Digital twins, functional computerized models of physical objects, are a staple of smart manufacturing. Their use in the pharmaceutical industry, however, is still in an early phase.
GlaxoSmithKline (LON:GSK) is one of the first pharmaceutical companies to announce a digital twin initiative. Partnering with Siemens (ETR:SIE) and Atos (EPA:ATO), GSK has created a real-time simulation of the entire vaccine manufacturing process.
A year in the making
The project, which launched a year ago, has already shown promise in reducing manufacturing timelines, optimizing product quality and other areas. The use of digital twins has enabled GSK to optimize vaccine-related experiments. “With digital twins, you’re able to do huge amounts of digital experiments and minimize the number of wet experiments that you do,” said Matt Harrison, head of sciences, digital innovation and business strategy at GSK Vaccines. Digital twin–based experiments also can eliminate the need to build a test facility, which can potentially take years. “We can run multiple experiments — modeling and simulating — rather than going to a laboratory,” Harrison said.
Additionally, the technology enables an improved understanding of the factors that impact the variability of the manufacture of vaccines’ components such as adjuvant particles. “Combining digital experimentation with wet experimentation really helps,” Harrison said. “That has definitely accelerated the development process here.”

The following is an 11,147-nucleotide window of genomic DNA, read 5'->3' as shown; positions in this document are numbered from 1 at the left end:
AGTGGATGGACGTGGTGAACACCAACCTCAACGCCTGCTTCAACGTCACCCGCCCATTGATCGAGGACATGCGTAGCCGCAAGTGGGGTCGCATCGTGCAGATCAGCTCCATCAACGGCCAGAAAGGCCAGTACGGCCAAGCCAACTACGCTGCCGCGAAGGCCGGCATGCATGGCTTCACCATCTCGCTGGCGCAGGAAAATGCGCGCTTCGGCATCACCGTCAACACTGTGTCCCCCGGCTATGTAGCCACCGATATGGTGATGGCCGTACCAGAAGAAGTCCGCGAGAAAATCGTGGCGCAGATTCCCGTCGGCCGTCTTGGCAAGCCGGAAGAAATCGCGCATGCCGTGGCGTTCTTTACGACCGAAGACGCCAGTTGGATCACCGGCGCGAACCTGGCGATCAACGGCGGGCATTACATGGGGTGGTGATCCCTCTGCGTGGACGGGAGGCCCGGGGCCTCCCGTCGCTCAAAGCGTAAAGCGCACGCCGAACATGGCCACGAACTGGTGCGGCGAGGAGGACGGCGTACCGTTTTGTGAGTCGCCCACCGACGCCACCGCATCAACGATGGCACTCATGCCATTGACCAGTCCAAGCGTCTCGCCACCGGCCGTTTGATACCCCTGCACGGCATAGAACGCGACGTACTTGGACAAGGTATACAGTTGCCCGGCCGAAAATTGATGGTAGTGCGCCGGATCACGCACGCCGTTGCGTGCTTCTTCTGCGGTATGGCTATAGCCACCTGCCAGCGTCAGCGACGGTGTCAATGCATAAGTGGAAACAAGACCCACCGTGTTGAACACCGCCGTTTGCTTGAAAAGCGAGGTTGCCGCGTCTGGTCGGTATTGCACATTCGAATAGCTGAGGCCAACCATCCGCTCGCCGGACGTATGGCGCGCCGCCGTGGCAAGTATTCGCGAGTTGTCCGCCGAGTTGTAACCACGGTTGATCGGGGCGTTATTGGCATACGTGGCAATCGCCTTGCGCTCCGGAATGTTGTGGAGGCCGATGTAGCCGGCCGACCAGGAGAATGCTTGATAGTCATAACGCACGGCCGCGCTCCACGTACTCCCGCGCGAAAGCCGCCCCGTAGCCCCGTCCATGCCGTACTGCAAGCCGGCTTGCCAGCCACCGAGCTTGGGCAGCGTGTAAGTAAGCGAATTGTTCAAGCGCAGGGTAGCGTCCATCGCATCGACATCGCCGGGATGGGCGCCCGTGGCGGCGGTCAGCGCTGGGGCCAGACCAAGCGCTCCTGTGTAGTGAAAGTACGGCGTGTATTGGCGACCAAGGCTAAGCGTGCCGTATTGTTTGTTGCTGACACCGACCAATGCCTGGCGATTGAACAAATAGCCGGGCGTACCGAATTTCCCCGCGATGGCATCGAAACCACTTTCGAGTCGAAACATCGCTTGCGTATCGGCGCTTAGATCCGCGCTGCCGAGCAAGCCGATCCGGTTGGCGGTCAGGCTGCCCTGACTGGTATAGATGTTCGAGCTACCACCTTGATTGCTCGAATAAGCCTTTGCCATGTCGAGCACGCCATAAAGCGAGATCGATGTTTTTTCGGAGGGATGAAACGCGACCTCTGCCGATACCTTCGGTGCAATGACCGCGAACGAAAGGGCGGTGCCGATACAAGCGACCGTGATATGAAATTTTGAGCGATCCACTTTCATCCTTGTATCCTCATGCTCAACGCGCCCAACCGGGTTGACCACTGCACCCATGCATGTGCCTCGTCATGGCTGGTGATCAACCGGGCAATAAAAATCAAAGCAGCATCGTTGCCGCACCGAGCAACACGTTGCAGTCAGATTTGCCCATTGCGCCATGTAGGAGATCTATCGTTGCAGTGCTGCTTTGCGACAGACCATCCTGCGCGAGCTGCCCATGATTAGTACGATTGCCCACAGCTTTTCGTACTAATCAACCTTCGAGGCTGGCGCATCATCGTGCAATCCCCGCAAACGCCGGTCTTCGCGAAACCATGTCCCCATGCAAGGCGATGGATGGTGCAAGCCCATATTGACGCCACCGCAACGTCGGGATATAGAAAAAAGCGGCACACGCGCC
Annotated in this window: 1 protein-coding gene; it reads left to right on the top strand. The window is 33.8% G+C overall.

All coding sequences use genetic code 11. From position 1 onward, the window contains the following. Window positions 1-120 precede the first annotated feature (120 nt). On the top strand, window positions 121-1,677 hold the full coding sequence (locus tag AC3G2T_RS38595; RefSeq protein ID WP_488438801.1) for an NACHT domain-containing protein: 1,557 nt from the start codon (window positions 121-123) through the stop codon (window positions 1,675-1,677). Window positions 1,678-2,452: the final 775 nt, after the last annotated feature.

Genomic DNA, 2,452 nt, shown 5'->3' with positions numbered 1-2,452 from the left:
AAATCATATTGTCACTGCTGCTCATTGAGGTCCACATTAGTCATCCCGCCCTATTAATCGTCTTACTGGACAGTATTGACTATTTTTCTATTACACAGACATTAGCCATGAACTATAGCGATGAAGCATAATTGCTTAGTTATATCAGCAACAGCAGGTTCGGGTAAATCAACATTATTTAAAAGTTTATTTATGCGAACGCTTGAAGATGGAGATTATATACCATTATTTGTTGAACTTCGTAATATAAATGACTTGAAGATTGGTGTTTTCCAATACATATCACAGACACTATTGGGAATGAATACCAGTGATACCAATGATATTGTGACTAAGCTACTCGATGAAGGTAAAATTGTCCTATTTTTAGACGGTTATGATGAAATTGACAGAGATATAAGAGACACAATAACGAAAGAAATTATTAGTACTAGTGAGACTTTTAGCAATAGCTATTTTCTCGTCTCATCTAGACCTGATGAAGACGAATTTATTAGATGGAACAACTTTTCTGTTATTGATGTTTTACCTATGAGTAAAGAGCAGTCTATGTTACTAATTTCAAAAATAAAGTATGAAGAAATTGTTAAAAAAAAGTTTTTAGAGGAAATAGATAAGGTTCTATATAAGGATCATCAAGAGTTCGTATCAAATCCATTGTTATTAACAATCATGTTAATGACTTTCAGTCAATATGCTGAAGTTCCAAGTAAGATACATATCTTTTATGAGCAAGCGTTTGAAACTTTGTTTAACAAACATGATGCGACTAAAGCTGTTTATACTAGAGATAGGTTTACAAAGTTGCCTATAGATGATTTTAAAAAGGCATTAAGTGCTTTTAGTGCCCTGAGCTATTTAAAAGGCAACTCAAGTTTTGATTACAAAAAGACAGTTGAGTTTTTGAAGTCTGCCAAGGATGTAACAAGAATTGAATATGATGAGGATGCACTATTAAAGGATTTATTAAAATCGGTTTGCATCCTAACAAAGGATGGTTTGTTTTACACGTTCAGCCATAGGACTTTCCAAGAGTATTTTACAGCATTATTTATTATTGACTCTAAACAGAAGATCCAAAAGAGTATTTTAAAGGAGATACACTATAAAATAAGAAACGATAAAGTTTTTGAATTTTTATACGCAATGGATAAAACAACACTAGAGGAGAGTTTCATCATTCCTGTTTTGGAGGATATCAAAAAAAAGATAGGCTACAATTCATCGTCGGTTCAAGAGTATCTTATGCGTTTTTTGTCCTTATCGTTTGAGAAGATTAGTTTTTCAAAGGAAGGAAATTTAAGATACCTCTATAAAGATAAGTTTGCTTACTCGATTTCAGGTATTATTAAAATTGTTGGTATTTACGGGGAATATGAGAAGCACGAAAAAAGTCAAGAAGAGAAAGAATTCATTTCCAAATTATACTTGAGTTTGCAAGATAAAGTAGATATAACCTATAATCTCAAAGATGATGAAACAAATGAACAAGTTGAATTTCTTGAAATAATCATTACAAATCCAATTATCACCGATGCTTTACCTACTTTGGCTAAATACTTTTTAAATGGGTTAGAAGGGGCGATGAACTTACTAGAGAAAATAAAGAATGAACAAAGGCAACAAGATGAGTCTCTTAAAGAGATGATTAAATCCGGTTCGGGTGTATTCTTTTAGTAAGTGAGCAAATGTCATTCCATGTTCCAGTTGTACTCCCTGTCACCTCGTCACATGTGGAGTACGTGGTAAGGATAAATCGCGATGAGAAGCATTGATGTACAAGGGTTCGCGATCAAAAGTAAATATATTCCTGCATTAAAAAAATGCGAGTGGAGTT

Digital twins can also help vaccine manufacturers like GSK understand the array of factors that can impact adjuvant particles.
Why digital twins both demand and promote agility
GSK plans on using the technology for all of its future vaccines and some of its discovery activities. The initial thrust for the digital twin proof-of-concept was to find a concrete benefit for the technology and scale it. “We’ve tried to keep it small and agile to start with,” Harrison said.
Harrison said that a guiding vision for the project helped keep the digital twin initiative on track during a pandemic while also reducing the number of setbacks along the way. “When you go into something with an exploratory mindset, you’re prepared to fail a little bit,’ he said. “Any science-based innovation-based organization is used to trying things, learning from failing and moving on.”
Harrison underscores the importance of having a clear sense of what data are required before building digital twins. The company worked with its partners and data science teams to identify the data and models needed for the digital twins. “And then, we were able to go build those models, and then ultimately start testing,” Harrison said. “A key thing here has been a blend of digital experimentation and physical experimentation — going and actually doing stuff and seeing what happens.”
GSK used an agile methodology to help it identify priorities for each step along the way.
Fundamentally, vaccine discovery and development have relied heavily on experimentation to formulate optimal experimental vaccines to supply clinical trials. Digital twins can accelerate that process, starting with the early phases of discovery and development.
“The earlier you can build your product understanding, the better,” Harrison said. Using AI models can optimize candidate selection decisions based on manufacturability and other factors.
There remains significant potential for digital twins throughout the pharmaceutical industry, according to Harrison. “I think our industry is in that ‘proving it’ phase,” he said. “From a GSK perspective, our vision is to understand how we can utilize this [digital twin] technology.” Given that GSK has multiple vaccine platforms, the firm has considerable opportunities for future experimentation. “We see some real opportunities here,” Harrison concluded.
Filed Under: Drug Discovery, Industry 4.0